LoRa has been gathering momentum in other parts of the world, too. Actility , a software company that backs LoRa, this week flagged the completion of a nationwide LoRa deployment in the Netherlands with Dutch incumbent KPN. Even more significantly, Actility has also recently teamed up with Asian hardware giant Foxconn Electronics Inc. to address opportunities in the vast Chinese market. (See IoT Startup Actility to Add 3GPP Support in 2016.)

During a conversation with Light Reading earlier this week, Actility CEO Mike Mulica became the latest industry executive to attack Sigfox. "They are a global operator and it's very difficult in their model to collaborate in the way a technology company can," he said. "If you are a vendor and want to work with them, they have to figure out how much value they want to share and it becomes a hard conversation."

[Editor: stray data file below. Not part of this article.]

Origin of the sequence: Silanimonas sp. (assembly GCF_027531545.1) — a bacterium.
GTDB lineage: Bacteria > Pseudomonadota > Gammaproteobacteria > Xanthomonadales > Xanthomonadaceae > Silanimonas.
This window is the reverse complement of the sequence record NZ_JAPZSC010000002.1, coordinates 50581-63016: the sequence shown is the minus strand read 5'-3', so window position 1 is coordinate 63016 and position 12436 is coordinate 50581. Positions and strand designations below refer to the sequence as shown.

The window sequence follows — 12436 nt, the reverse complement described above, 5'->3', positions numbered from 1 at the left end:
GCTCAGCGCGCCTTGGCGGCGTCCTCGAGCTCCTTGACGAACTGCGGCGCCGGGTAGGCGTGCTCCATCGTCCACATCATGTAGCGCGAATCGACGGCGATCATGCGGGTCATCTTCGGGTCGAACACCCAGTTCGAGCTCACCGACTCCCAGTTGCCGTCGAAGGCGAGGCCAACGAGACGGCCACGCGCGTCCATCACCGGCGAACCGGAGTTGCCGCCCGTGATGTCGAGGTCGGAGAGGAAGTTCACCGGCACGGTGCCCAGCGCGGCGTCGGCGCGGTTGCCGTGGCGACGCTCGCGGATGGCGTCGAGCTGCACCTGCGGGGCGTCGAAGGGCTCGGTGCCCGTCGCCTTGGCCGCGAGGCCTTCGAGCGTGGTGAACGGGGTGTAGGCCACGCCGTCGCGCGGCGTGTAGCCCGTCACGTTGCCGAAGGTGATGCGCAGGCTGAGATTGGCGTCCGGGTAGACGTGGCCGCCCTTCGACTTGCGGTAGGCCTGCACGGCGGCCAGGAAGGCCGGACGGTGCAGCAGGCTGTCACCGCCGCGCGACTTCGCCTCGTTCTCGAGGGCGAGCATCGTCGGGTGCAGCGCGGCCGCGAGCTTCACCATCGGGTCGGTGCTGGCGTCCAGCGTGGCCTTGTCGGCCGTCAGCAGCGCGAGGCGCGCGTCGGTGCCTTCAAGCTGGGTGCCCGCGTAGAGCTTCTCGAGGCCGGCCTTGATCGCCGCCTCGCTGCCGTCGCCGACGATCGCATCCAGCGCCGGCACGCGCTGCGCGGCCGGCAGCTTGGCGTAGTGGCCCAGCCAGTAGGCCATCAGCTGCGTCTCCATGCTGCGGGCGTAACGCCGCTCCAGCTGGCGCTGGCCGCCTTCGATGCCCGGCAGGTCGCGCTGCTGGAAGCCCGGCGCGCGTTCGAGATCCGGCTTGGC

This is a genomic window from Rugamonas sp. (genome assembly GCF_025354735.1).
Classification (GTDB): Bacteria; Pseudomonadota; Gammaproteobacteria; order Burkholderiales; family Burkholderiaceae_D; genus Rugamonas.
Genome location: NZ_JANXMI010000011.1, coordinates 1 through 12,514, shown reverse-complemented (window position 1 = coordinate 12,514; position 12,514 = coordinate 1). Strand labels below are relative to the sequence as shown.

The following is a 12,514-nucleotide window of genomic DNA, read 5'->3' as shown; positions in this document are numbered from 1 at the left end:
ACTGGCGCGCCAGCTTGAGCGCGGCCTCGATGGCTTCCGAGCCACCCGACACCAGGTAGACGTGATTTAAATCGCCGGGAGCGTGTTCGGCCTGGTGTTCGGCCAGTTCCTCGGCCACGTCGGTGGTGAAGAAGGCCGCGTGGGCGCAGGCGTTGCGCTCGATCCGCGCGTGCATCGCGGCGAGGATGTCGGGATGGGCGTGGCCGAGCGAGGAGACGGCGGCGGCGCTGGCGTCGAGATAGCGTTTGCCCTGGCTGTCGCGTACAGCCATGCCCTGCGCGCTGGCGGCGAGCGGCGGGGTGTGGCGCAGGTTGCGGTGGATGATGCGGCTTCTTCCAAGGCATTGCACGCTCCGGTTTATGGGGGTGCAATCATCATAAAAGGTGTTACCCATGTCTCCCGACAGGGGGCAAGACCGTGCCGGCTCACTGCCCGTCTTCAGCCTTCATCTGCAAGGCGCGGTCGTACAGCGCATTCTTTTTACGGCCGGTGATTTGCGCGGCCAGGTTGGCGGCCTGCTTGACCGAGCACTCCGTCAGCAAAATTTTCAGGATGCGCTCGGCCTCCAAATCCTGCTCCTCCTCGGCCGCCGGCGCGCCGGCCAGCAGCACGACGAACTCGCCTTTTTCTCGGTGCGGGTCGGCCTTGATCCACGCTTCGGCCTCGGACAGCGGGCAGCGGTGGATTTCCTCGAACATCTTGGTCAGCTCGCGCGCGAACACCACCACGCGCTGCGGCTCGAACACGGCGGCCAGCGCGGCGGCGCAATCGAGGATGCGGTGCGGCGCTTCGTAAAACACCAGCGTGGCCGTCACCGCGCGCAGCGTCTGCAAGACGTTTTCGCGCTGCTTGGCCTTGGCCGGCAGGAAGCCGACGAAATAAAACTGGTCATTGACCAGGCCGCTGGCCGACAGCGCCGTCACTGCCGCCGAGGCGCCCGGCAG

Like other IoT players, Mulica clearly has a vested interest in knocking the French company. Nevertheless, the attacks on Sigfox by rivals such as Ingenu , organizations backing LoRa and members of the 3GPP community, including Vodafone Group plc (NYSE: VOD), have been unusually unrestrained. (See Ingenu Revs Up IoT Rhetoric and Vodafone to 'Crush' LoRa, Sigfox With NB-IoT.)

What is even more troubling for Sigfox, however, is the mixture of criticism and stony silence from its own customers.

Last month, following a tip-off from a source close to the matter, Light Reading reported complaints made by Nigiloc, a French startup developing tracking gadgets for bicycles, about Sigfox's technology. (See Sigfox Said to Face Customer Backlash.)